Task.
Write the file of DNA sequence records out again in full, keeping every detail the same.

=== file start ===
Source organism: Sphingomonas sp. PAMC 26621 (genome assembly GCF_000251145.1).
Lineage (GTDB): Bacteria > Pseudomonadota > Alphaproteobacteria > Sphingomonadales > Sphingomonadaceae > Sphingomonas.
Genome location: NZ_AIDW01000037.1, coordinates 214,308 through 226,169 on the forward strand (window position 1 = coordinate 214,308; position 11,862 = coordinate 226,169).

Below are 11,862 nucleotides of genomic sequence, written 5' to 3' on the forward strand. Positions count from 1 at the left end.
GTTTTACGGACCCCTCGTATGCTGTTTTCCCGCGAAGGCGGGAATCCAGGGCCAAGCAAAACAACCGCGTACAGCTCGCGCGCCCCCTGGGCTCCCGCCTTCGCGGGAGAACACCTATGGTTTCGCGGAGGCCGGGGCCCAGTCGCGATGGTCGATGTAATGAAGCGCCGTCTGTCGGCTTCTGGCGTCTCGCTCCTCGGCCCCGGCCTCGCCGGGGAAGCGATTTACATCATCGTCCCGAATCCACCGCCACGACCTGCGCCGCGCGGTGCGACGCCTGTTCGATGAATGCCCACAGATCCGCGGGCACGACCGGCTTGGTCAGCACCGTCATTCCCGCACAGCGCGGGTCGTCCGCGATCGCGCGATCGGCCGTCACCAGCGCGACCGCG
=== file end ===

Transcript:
Source organism: Sphingomonas sp. PAMC 26621 (genome assembly GCF_000251145.1).
Lineage (GTDB): Bacteria > Pseudomonadota > Alphaproteobacteria > Sphingomonadales > Sphingomonadaceae > Sphingomonas.
Genome location: NZ_AIDW01000037.1, coordinates 214,308 through 226,169 on the forward strand (window position 1 = coordinate 214,308; position 11,862 = coordinate 226,169).

Below are 11,862 nucleotides of genomic sequence, written 5' to 3' on the forward strand. Positions count from 1 at the left end.
GTTTTACGGACCCCTCGTATGCTGTTTTCCCGCGAAGGCGGGAATCCAGGGCCAAGCAAAACAACCGCGTACAGCTCGCGCGCCCCCTGGGCTCCCGCCTTCGCGGGAGAACACCTATGGTTTCGCGGAGGCCGGGGCCCAGTCGCGATGGTCGATGTAATGAAGCGCCGTCTGTCGGCTTCTGGCGTCTCGCTCCTCGGCCCCGGCCTCGCCGGGGAAGCGATTTACATCATCGTCCCGAATCCACCGCCACGACCTGCGCCGCGCGGTGCGACGCCTGTTCGATGAATGCCCACAGATCCGCGGGCACGACCGGCTTGGTCAGCACCGTCATTCCCGCACAGCGCGGGTCGTCCGCGATCGCGCGATCGGCCGTCACCAGCGCGACCGCG